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What's the biggest problem with cloud storage? There ain't enough of it, the storage space, that is. And Office 365? Why would you pay for a monthly subscription to Office when you could buy the software once (Office 2013) and own it forever?
How about 1 terabyte of cloud storage space, and Office 365, which comes with access to the mobile apps and the desktop version, all for as little as $6.99 per month? Paying monthly for a desktop app seemed ridiculous, but when Microsoft is tossing all of those extras in, for the same amount Google charges for the storage alone, this actually seems like a bargain.
And if monthly fees sound unappealing, Microsoft has a gift for you too: 15 gigabytes for free.
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Previously OneDrive (known as SkyDrive in a former pre-trademark infringement life), offered 7 GB of space for free. Now, it's upped the free tier to 15 GB. Here's how it lines up with its major competitors:
|Free Space||15 GB||2 GB||15 GB||10 GB|
|File Size Limit||2 GB||None||10 GB||250 MB|
|Operating Systems||Windows, Mac, Android, iOS||Windows, Mac, Linux, Android, iOS, BlackBerry, Kindle Fire||Windows, Mac, Android, iOS||Windows, Mac, Android, Blackberry, iOS|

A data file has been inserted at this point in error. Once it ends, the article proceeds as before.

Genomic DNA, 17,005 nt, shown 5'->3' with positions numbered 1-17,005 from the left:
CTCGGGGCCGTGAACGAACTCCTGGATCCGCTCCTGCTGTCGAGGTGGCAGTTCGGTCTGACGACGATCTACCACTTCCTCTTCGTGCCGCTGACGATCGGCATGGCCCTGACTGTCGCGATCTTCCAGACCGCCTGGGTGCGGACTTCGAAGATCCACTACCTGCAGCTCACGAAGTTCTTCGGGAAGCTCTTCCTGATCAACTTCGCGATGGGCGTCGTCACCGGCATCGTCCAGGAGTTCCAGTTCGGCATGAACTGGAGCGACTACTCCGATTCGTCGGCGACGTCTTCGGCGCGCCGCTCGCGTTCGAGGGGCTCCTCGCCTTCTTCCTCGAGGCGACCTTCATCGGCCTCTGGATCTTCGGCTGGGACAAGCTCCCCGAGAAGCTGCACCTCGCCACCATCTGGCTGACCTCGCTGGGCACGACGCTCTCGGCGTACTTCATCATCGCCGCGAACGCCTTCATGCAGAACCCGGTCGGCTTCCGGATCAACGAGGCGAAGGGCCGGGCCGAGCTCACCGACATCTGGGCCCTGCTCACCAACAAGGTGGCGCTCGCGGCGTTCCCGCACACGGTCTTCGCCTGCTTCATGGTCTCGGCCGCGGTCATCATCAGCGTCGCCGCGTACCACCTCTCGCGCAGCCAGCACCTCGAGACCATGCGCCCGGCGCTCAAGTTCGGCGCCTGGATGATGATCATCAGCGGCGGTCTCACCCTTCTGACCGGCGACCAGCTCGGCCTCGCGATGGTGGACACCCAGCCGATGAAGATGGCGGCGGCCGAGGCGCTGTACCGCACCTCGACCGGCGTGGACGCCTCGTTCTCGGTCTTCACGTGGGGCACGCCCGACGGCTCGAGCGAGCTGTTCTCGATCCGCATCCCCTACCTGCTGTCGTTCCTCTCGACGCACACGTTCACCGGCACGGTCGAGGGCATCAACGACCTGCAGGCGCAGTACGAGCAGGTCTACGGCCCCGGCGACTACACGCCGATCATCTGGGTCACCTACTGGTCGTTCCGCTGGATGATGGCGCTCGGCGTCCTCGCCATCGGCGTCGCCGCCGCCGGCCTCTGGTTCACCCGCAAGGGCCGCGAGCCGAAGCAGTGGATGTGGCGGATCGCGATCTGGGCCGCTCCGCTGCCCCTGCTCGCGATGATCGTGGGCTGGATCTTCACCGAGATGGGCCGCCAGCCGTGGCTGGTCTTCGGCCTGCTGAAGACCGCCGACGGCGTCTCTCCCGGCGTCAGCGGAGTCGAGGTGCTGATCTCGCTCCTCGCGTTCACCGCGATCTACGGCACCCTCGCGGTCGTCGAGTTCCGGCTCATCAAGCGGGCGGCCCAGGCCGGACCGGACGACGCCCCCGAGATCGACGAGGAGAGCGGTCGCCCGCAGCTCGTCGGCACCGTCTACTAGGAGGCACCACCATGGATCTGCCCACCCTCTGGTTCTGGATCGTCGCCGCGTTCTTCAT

The ubiquitous DropBox is slipping badly behind the competition, while Microsoft has basically price-matched Google in terms of free storage, though Google gets the edge in file size limits.
If you're running solo, with only one PC or Mac, and one tablet, Office Personal, at $69.99 per year (or $6.99 per month) provides: Word, Excel, PowerPoint, Access, Publisher, OneNote, OneDrive (1 TB of space), 60 minutes of Skype, and of course: cloud syncing of settings and documents.
For $99.99 (or $9.99 per month), Office Home provides the same features, but on up to five computers and up to five separate accounts, each with their own 1 TB of space and own cloud syncing.
There is also Office 365 University, which at $79.99 for four years, is great for law students.
Is switching to a monthly subscription worth it? Considering competitors charge the same amount for the storage alone, and Office is the go-to suite for most law offices, the feature set certainly is compelling.
Plus, standalone Office 2013 for Business (which doesn't include Access, Publisher, or any of the cloud-based services) is $220 -- or the equivalent of three years' worth of Office 365 Personal.
Meeting with a lawyer can help you understand your options and how to best protect your rights. Visit our attorney directory to find a lawyer near you who can help.